Background: Arthroscopic intervention is very common for conducting orthopedic surgeries. After a knee arthroscopic surgery, different drugs are used through intra-articular administration to induce analgesia. The aim of this study was to evaluate analgesic effects of Bupivacaine (marcaine), Bupivacaine plus midazolam, and Bupivacaine plus fentanyl in reducing pain after knee arthroscopic surgery.
Methods: Frothy five patients who were candidate for knee arthroscopy were divided into three groups. Group A, B and C received Bupivacaine (50 mg), Bupivacaine (50 mg) plus midazolam (50 μg/kg), and Bupivacaine (50 mg) plus fentanyl (3 μg/kg), respectively. The analgesic solutions were diluted with normal saline up to 20 ml. The analgesic effects were evaluated by VAS during first 24 hrs after surgery. With the VAS > 4, extra analgesic (pethidine) was administrated for patient.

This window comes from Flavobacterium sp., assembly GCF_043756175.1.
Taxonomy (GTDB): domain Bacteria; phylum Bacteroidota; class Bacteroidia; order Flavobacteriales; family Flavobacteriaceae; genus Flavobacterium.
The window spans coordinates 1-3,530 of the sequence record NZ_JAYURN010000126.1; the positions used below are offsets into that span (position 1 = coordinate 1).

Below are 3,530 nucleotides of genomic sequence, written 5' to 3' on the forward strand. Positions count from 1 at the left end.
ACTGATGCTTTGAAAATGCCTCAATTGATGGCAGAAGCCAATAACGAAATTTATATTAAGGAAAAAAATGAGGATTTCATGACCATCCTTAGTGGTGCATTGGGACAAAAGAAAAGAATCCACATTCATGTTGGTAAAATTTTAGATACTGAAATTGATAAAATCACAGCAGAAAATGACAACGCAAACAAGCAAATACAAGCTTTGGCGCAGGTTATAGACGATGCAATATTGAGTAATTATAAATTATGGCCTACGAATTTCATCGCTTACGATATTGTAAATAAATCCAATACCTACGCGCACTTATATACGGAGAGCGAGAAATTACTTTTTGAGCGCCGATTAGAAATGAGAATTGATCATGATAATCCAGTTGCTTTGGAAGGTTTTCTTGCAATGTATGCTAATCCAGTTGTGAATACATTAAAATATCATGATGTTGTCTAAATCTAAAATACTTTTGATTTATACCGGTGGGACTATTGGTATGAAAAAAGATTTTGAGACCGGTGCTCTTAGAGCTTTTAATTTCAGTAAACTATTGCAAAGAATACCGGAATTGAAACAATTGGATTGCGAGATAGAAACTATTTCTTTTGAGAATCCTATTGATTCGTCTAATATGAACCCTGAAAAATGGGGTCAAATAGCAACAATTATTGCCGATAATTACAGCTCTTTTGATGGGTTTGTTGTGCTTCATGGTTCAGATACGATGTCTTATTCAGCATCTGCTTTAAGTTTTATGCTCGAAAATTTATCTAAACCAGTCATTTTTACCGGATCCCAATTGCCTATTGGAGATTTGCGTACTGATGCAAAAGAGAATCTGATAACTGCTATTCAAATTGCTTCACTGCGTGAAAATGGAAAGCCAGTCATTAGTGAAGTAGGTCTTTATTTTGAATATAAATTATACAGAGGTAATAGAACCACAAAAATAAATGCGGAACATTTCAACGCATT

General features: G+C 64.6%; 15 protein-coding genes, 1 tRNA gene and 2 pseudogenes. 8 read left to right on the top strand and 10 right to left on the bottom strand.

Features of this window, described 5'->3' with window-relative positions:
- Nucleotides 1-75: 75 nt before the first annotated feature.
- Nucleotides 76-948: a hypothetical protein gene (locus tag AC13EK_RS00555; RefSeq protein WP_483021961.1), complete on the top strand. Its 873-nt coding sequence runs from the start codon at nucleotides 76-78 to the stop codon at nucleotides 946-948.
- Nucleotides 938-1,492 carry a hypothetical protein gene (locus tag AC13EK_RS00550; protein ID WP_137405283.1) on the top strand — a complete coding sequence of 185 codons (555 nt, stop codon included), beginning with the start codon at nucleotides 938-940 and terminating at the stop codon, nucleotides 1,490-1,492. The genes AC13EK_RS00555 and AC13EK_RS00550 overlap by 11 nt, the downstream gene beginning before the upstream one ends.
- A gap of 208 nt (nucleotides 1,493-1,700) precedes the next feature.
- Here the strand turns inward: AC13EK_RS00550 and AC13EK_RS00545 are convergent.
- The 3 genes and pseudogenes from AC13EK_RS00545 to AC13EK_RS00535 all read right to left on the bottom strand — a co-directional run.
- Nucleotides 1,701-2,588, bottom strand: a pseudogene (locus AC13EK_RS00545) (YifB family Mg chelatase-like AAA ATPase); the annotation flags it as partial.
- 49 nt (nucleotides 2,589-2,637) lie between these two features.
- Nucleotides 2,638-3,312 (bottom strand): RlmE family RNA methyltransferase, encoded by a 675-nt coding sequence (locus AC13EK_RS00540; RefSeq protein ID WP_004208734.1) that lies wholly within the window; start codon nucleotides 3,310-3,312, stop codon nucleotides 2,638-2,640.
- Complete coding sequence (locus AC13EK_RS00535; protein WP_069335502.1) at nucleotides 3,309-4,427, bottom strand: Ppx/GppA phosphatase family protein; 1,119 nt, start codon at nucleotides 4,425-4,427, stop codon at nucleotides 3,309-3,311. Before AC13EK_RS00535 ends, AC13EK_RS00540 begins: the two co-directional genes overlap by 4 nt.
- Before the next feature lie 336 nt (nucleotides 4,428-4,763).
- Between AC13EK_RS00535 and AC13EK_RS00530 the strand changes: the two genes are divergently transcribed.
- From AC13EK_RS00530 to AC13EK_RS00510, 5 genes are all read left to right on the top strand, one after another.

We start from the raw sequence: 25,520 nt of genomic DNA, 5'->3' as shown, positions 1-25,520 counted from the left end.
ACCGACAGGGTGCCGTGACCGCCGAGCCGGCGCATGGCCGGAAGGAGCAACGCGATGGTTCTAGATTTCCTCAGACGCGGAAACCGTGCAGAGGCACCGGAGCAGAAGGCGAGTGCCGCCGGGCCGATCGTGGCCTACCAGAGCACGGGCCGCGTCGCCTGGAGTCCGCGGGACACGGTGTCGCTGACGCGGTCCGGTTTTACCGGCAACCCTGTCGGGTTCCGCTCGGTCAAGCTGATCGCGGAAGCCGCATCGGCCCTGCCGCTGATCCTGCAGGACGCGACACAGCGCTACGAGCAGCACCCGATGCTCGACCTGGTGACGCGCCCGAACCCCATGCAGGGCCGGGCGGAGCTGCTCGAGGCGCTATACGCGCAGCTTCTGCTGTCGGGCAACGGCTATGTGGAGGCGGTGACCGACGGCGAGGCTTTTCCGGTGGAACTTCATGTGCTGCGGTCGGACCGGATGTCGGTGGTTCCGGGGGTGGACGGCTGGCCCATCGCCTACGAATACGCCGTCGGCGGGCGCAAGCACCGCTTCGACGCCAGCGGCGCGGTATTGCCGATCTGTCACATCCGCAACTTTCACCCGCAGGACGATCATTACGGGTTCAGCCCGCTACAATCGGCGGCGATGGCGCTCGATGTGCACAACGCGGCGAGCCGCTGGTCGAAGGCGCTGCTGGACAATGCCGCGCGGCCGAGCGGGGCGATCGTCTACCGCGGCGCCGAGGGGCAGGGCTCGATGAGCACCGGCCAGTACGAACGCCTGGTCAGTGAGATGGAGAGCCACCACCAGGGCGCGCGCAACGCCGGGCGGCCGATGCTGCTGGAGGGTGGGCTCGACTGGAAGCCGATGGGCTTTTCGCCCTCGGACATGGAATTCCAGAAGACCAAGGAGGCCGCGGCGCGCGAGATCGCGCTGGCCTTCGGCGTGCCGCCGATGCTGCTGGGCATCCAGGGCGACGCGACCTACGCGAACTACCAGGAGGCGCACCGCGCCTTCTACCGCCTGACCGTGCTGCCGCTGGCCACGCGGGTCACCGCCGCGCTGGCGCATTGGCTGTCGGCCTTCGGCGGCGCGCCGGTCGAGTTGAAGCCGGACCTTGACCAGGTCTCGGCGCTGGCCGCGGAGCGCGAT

Results:The amount of induced analgesia and need for extra analgesic was different between groups; however, it was not statistically significant (p<0.109). The amount of administered analgesic (pethidine) in first 24 hours post-operatively was 275 mg for group A, while it was 150 mg for group B and 75 mg for group C. In group A, 46.67% of patients required further analgesic while this was 26.67% and 13.34% for groups B and C respectively (p<0.109).
Conclusion: Intra-articular administration of studied drugs in all three groups reduced post-operation pain. The amount of induced analgesia was the highest for group C, while group B drugs induced better analgesia compared to group C.